The New Networked Feminism: Limbaugh’s Spectacular Social Media Defeat
“Forbes contributor on the confluence of social ventures, media, and change.”
So much for post-feminism.
The world of networked hurt that descended on the spiteful media enterprise that is Rush Limbaugh revealed a tenacious, super-wired coalition of active feminists prepared at a moment’s notice to blow the lid off sexist attacks or regressive health policy. When Limbaugh called Georgetown University law student Sandra Fluke a ‘slut’ and ‘prostitute’ in response to her testimony before Congress on contraception costs, he may well been have surprised by the strength of the response. But he shouldn’t have been.
At latest count, nine advertisers have pulled the plug on Limbaugh. Each was effectively targeted on Facebook and Twitter by an angry and vocal storm of thousands of people calling for direct action. The campaign was almost instantaneous, coordinated by no individual or organization, and entirely free of cost. Prominent feminist organizers told Forbes that it was social media’s terrible swift sword, led once again by Twitter and Facebook-savvy women, that dealt Limbaugh the worst humiliation of his controversial career, and in many ways, revealed the most potent ‘non-organized’ organization to take the field on the social commons in the age of Occupy Wall Street and Anonymous.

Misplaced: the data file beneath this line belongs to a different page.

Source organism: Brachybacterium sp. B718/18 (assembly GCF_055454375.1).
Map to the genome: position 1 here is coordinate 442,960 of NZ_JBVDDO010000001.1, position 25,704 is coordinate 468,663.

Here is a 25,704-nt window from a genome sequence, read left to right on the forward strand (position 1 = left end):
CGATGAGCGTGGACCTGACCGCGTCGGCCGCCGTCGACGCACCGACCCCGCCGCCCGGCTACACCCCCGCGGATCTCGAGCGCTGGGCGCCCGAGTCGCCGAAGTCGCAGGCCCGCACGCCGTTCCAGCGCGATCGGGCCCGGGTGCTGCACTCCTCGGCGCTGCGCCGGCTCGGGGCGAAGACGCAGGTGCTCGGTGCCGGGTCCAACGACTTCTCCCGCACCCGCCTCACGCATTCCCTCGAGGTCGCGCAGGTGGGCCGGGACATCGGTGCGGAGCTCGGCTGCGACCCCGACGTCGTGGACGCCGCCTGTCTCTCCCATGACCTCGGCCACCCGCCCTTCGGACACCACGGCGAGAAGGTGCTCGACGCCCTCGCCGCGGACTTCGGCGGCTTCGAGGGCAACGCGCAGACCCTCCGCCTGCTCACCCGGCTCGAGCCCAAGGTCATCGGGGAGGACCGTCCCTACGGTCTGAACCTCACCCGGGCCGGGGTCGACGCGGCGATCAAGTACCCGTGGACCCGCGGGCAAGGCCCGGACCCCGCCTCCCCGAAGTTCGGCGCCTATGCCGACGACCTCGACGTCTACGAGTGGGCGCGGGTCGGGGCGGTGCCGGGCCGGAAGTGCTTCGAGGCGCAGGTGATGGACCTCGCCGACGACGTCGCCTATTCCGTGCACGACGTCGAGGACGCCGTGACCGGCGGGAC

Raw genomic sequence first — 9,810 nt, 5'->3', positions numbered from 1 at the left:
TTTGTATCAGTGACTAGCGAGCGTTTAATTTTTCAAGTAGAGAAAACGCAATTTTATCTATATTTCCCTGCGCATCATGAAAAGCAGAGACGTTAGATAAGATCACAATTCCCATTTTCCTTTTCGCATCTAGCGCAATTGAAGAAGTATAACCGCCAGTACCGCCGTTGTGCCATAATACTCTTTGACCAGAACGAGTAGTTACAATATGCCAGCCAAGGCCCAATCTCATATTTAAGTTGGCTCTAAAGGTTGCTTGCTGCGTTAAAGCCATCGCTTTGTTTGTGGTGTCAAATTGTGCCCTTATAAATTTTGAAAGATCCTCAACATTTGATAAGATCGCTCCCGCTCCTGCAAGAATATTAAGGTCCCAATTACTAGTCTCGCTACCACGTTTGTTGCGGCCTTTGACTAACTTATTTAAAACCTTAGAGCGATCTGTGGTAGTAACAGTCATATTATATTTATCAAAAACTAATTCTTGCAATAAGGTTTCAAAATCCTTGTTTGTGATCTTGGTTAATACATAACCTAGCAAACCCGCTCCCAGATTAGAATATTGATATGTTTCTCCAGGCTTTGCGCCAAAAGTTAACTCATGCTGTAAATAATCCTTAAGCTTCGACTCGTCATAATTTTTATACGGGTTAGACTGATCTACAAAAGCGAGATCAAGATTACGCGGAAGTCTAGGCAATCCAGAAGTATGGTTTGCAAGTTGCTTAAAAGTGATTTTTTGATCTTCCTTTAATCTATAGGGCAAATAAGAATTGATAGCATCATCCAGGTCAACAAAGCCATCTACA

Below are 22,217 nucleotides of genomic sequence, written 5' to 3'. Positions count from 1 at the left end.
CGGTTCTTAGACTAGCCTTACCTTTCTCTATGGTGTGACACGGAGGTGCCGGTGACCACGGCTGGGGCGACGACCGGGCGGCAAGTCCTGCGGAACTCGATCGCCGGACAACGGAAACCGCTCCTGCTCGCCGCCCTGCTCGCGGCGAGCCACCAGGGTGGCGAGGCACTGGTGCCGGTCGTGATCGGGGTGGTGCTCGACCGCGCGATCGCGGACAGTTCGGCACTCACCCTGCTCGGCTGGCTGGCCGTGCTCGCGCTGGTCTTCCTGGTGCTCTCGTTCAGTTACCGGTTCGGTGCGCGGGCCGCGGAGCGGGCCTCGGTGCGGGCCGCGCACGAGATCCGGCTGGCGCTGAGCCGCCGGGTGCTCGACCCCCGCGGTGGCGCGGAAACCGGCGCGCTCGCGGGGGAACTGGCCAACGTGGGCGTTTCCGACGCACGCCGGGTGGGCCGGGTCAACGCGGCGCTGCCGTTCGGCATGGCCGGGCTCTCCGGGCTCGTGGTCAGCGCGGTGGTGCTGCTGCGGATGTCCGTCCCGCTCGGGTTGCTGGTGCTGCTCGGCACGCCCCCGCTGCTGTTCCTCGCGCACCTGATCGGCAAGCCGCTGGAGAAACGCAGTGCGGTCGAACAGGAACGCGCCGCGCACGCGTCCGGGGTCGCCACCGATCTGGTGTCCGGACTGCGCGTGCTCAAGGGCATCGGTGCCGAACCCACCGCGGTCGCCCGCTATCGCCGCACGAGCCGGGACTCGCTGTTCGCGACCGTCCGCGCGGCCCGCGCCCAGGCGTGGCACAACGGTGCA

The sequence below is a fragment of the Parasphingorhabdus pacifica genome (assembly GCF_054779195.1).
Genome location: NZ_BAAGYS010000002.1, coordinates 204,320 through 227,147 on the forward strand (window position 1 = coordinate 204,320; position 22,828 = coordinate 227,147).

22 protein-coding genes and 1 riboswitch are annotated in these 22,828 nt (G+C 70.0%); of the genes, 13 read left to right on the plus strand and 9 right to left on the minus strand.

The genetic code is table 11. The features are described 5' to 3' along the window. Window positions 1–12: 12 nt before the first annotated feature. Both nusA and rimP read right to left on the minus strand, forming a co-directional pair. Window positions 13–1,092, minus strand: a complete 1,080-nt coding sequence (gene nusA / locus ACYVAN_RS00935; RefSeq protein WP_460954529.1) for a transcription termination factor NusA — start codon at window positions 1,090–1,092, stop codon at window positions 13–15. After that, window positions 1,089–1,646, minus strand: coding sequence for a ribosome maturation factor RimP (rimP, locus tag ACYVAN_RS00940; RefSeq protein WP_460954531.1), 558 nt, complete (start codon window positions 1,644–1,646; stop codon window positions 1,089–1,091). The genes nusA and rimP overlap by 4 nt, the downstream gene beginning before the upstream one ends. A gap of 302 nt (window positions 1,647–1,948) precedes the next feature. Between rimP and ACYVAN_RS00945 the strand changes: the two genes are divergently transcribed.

‘Given that much of the increased vocabulary and awareness about gender in the national discussion comes through social media and from young people, I think that instances like this one should give those who claim that young people don’t care about feminism pause!’ says Rebecca Traister, a contributor to Salon and author the important feminist history of the 2008 Presidential race, Big Girls Don’t Cry. ‘Young people are the ones who know how to use social media in this way, and look at the kind of impact it’s having.’
I think the feminists were always out there, but often isolated from one another or overwhelmed by the amount of work to be done and lack of time in a day,’ says feminist writer Kate Harding. ‘Social media allows us to work together quickly and publicly for something like a boycott or twitter campaign–(mostly) without the distractions of in-group politics or disagreement on any number of other issues–and that creates an energy that makes it feel so much more like a unified movement, even when people are still quite loosely connected.’